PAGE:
Kashya Provides Data Replication on the Cheap

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Kashya has unveiled a data protection appliance that costs just a fraction of competing systems from EMC, Hitachi, and other top-tier vendors.

As if that weren’t enough, the start-up also claims its KBX4000 appliance offers greater performance and features without locking the user into proprietary technology.

Pricing starts at about $25,000 per site, while Kashya reports a competitive system from EMC would cost about $200,000 for a 0.5 terabyte system — SRDF/TimeFinder software for about $65,000, and another $120,000 – $150,000 for the necessary hardware. Kashya says its appliance doesn’t require additional hardware until about 10-12 terabytes, at which point the KBX4000 costs about $185,000, compared to $445,000 for an EMC system.

Among the features Kashya packs into the KBX4000 are policy-based controls, bandwidth optimization, and the ability to replicate data for any distance in a heterogeneous storage environment, thus enabling customers to preserve their current infrastructure investment.

“For years, the customer has been looking for a way to non-disruptively transfer data over long distances without impacting application performance and without being concerned with data consistency,” says Arun Taneja, founder of and consulting analyst for The Taneja Group. “Kashya is not only delivering on this promise, but has added additional features such as multiple replication policies and the ability to assign value to data via simple policy statements. This is very impressive indeed.”

Tony Asaro of the Enterprise Storage Group’s ESG Lab notes a number of potential positives in Kashya’s technology. “If what they say is true, Kashya has developed enterprise-class remote mirroring, which is complex technology,” Asaro says.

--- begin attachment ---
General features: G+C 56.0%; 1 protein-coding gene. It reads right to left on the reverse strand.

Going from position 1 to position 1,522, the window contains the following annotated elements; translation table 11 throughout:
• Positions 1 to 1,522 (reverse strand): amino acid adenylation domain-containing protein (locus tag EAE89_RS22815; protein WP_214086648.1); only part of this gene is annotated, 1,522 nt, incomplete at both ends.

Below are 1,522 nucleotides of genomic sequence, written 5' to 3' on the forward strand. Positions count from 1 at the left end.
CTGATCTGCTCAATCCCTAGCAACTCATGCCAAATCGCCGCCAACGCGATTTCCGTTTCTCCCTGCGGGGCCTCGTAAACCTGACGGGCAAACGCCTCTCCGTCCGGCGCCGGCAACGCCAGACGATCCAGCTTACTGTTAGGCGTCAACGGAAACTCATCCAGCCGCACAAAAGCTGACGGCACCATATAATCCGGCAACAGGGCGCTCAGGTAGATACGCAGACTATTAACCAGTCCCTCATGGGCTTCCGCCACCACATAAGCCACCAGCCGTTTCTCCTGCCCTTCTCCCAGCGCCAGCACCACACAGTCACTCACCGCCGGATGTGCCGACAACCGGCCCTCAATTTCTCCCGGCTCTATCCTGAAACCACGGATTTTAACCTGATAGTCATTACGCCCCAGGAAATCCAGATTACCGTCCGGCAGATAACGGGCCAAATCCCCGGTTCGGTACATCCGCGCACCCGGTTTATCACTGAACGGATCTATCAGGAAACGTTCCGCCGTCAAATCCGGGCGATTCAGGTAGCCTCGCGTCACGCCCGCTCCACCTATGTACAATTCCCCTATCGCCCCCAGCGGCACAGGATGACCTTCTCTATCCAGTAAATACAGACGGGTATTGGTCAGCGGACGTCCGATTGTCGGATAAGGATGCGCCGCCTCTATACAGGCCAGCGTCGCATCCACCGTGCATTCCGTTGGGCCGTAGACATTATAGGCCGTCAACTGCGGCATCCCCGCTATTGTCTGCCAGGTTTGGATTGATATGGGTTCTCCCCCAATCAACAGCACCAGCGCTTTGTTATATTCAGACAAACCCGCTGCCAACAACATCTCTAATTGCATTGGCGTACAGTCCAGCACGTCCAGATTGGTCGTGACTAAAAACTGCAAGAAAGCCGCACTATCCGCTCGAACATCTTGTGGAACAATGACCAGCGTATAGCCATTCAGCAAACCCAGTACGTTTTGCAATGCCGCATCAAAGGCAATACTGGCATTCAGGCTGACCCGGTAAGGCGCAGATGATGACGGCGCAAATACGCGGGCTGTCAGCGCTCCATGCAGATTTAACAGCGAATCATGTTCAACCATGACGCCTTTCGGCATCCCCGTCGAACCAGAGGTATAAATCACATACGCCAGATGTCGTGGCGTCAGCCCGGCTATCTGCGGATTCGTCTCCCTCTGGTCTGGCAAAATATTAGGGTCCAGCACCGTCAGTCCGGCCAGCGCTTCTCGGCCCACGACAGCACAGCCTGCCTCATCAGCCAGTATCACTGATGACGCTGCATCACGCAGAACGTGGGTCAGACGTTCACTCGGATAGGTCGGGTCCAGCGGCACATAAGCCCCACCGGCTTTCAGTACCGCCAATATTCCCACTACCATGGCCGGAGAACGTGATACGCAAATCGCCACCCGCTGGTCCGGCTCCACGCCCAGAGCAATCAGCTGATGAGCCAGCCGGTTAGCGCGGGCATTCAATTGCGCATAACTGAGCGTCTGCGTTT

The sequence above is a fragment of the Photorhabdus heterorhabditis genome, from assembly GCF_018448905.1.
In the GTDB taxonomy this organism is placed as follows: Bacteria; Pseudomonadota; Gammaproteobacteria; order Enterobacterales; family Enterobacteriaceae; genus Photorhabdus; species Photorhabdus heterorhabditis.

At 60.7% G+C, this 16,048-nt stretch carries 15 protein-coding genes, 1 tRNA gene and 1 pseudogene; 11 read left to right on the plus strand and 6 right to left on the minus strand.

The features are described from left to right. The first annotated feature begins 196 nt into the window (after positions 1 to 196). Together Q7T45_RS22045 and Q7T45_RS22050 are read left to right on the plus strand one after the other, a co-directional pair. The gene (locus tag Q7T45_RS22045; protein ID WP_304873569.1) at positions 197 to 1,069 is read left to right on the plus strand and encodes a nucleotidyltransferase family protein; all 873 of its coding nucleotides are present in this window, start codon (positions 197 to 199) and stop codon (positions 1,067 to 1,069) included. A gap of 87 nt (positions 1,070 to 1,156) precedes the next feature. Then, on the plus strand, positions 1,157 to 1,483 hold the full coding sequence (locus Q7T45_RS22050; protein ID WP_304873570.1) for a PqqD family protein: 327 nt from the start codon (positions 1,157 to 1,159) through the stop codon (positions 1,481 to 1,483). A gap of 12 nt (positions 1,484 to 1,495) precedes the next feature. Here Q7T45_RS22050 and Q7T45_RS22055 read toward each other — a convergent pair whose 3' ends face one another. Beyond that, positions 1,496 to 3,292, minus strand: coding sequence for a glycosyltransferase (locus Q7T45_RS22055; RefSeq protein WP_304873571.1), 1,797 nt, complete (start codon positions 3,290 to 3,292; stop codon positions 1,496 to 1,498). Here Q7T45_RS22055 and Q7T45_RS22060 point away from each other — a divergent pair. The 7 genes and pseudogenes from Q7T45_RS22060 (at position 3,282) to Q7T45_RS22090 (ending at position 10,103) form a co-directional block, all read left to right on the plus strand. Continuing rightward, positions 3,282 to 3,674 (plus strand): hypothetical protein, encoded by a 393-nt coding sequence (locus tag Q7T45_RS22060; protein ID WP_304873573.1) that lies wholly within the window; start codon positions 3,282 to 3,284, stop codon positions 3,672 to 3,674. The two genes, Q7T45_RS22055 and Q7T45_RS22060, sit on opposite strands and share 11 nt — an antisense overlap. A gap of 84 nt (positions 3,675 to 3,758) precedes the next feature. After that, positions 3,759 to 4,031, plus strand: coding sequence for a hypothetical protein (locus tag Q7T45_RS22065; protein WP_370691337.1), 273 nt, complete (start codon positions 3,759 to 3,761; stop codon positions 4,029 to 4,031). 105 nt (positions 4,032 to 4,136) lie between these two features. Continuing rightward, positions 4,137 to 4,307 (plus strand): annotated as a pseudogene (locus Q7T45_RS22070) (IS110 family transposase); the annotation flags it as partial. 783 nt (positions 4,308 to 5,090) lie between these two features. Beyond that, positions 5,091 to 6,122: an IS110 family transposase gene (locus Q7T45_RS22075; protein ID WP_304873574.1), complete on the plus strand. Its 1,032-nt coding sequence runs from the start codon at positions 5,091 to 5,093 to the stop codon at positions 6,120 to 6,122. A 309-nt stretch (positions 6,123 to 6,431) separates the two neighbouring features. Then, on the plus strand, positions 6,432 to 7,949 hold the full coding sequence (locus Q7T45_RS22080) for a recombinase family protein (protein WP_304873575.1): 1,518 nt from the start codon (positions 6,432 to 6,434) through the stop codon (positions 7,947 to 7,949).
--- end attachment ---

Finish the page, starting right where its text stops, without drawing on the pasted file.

Kashya supports asynchronous remote mirroring, enabling long-distance copies with reliable recovery capabilities, Asaro says. They support heterogeneous storage, so the secondary site can use less expensive storage and customers can use just one tool to do remote mirroring for all of their storage.

The technology is out of band, which means it is not in the data path and storage vendors can’t say they don’t support it, Asaro adds. It uses the IP network, which can reduce costs by minimizing infrastructure costs and using less expensive WAN links, and it compresses data, which means customers can reduce bandwidth requirements on the WAN links.

A monitoring tool determines the bandwidth requirements of the customer, so customers can figure out what size WAN link they need, and they can also set policies for different types of data to determine what bandwidth is needed and how much data is recoverable if a disaster occurs.

Kashya installs an agent on the host systems, but has an appliance that does the actual replication at the primary site. The company claims that this minimizes CPU on the host because most of the work is being done at the appliance level. Kashya also has an appliance at the secondary site.

“In our opinion, their message should be to the companies that have put remote mirroring on the back burner for so long that there is finally an easier and cheaper way to deploy reliable and solid remote mirroring software, versus the old traditional way of doing it on the storage subsystem,” Asaro says. “They can enable medium-sized shops to implement a DR where they have none today.”

The Right Product at the Right Time

The only trick now is to get noticed.

“I am not sure there is any magic to that other than being there with the right product at the right time,” says Mehran Hadipour, Kashya’s VP of product marketing.

Hadipour adds that Kashya is working with OEMs, resellers, DR service providers, and consultants to help with market access.

“DR is often looked at as an enterprise-wide problem, and if we assume that everyone has more than one brand of storage, then data replication is not completely captive to top-tier storage vendors,” asserts Hadipour. “Customers who put SANs in place hoping to have value other than connectivity would like to have it do more, and fabric-based applications like Kashya is where the SAN promise comes true. Kashya has a number of unique and desirable features that are not available in [existing] storage solutions.”